SERVICE_TYPE

The service type being created. Available options are:

  • MODEL
  • ROUTER
  • TRANSFORMER
  • COMBINER
  • OUTLIER_DETECTOR

PERSISTENCE

Set either to 0 or 1. Default is 0. If set to 1 then your model will be saved periodically to redis and loaded from redis (if exists) or created fresh if not.

FLASK_JSONIFY_PRETTYPRINT_REGULAR

Sets the flask application configuration JSONIFY_PRETTYPRINT_REGULAR for the REST API. Available options are True or False. If nothing is specified, flask’s default value is used.

FLASK_JSON_SORT_KEYS

Sets the flask application configuration JSON_SORT_KEYS for the REST API. Available options are True or False. If nothing is specified, flask’s default value is used.

Advanced Usage

Model Class Arguments

You can add arguments to your component which will be populated from the parameters defined in the SeldonDeloyment when you deploy your image on Kubernetes. For example, our Python TFServing proxy has the class init method signature defined as below:

class TfServingProxy(object):

    def __init__(self,rest_endpoint=None,grpc_endpoint=None,model_name=None,signature_name=None,model_input=None,model_output=None):

These arguments can be set when deploying in a Seldon Deployment. An example can be found in the MNIST TFServing example where the arguments are defined in the SeldonDeployment which is partly show below:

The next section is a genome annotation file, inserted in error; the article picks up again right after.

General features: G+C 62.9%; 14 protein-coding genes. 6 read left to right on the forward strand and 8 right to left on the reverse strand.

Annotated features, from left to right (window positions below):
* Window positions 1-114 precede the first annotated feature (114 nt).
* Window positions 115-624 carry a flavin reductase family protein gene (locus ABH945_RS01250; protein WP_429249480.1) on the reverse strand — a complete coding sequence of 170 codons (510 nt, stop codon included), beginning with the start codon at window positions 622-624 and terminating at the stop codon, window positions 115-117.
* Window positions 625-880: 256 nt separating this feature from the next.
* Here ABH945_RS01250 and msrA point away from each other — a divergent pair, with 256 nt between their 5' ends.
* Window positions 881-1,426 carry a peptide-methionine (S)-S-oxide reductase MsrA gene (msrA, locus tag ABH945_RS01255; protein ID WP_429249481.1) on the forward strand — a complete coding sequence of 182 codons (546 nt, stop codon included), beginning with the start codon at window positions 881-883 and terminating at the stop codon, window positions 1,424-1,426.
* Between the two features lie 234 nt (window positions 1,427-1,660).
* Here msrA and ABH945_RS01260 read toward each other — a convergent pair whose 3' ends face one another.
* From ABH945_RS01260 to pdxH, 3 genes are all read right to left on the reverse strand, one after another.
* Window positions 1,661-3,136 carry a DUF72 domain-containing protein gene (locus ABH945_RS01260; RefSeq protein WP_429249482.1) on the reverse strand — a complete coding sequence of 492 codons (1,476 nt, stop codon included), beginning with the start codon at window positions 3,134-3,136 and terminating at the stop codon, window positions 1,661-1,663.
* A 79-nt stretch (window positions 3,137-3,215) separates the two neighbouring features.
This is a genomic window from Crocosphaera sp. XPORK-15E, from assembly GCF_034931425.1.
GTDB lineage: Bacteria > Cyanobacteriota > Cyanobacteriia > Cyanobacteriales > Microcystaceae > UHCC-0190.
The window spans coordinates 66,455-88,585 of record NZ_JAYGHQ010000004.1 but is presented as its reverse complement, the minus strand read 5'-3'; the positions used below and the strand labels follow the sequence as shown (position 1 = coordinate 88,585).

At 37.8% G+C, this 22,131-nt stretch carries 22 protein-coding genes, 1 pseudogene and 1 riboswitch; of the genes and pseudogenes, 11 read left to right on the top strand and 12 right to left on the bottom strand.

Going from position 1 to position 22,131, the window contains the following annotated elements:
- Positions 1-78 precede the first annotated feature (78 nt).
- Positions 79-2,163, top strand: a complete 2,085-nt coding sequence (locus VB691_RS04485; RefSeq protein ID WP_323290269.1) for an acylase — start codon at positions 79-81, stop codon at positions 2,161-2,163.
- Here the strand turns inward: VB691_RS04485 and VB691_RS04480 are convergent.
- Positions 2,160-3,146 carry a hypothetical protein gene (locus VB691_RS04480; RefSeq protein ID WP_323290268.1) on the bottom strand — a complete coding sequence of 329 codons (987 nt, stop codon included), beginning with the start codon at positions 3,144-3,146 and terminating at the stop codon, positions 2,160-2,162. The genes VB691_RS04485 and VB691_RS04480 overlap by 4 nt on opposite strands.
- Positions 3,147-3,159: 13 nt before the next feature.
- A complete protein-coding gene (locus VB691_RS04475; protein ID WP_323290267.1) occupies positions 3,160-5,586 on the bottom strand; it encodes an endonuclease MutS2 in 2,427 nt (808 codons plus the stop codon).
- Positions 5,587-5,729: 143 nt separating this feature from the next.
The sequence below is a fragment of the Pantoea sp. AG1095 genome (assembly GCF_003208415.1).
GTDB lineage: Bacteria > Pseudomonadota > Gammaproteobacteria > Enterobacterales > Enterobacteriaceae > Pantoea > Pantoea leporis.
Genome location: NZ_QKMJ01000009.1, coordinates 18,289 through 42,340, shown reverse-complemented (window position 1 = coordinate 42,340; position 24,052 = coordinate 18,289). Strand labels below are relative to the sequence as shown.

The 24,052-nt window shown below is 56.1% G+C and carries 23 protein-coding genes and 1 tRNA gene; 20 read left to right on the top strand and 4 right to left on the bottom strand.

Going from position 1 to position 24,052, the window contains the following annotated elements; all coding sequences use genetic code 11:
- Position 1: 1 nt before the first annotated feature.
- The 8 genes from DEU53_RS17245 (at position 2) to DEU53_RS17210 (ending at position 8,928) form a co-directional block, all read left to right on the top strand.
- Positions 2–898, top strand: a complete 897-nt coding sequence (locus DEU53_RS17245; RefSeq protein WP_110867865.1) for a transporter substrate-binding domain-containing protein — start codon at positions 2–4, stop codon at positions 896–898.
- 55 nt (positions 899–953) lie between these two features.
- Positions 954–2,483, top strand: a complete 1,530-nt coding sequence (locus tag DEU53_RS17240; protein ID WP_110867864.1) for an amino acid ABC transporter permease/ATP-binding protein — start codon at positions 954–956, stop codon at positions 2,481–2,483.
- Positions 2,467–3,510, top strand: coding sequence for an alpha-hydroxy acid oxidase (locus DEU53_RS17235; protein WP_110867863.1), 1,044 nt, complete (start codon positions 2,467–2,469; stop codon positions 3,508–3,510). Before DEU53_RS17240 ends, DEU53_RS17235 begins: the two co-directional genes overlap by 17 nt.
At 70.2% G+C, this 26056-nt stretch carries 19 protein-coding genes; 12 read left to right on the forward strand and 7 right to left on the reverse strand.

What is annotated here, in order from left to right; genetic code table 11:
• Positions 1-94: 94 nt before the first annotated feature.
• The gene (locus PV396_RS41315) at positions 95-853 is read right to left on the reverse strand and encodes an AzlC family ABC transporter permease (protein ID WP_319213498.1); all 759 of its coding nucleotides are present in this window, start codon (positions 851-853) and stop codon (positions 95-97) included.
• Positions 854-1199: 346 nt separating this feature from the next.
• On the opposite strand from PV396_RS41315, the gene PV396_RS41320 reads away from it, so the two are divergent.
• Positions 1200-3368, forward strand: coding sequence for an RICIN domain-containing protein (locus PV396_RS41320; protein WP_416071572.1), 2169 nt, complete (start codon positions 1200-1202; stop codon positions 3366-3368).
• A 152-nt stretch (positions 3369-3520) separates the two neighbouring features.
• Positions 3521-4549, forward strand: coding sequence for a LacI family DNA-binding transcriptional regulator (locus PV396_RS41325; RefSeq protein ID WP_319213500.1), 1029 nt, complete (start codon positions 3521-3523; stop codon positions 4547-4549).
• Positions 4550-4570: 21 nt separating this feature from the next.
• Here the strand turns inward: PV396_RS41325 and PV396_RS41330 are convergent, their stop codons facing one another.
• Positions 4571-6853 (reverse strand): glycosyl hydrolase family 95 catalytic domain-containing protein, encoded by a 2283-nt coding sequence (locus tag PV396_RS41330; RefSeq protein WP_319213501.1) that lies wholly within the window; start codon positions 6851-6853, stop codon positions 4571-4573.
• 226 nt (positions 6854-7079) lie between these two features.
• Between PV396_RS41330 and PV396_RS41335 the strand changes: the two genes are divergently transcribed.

"graph": {
            "name": "tfserving-proxy",
            "endpoint": { "type" : "REST" },
            "type": "MODEL",
            "children": [],
            "parameters":
            [
            {
                "name":"grpc_endpoint",
                "type":"STRING",
                "value":"localhost:8000"
            },
            {
                "name":"model_name",
                "type":"STRING",
                "value":"mnist-model"
            },
            {
                "name":"model_output",
                "type":"STRING",
                "value":"scores"
            },
            {
                "name":"model_input",
                "type":"STRING",
                "value":"images"
            },
            {
                "name":"signature_name",
                "type":"STRING",
                "value":"predict_images"
            }
            ]
},

The allowable type values for the parameters are defined in the proto buffer definition.

Custom Metrics

from version 0.3

To add custom metrics to your response you can define an optional method metrics in your class that returns a list of metric dicts. An example is shown below:

class MyModel(object):

    def predict(self,X,features_names):
        return X

    def metrics(self):
        return [{"type":"COUNTER","key":"mycounter","value":1}]

For more details on custom metrics and the format of the metric dict see here.

There is an example notebook illustrating a model with custom metrics in python.

Custom Meta Data

from version 0.3

To add custom meta data you can add an optional method tags which can return a dict of custom meta tags as shown in the example below:

class MyModel(object):

    def predict(self,X,features_names):
        return X

    def tags(self):
        return {"mytag":1}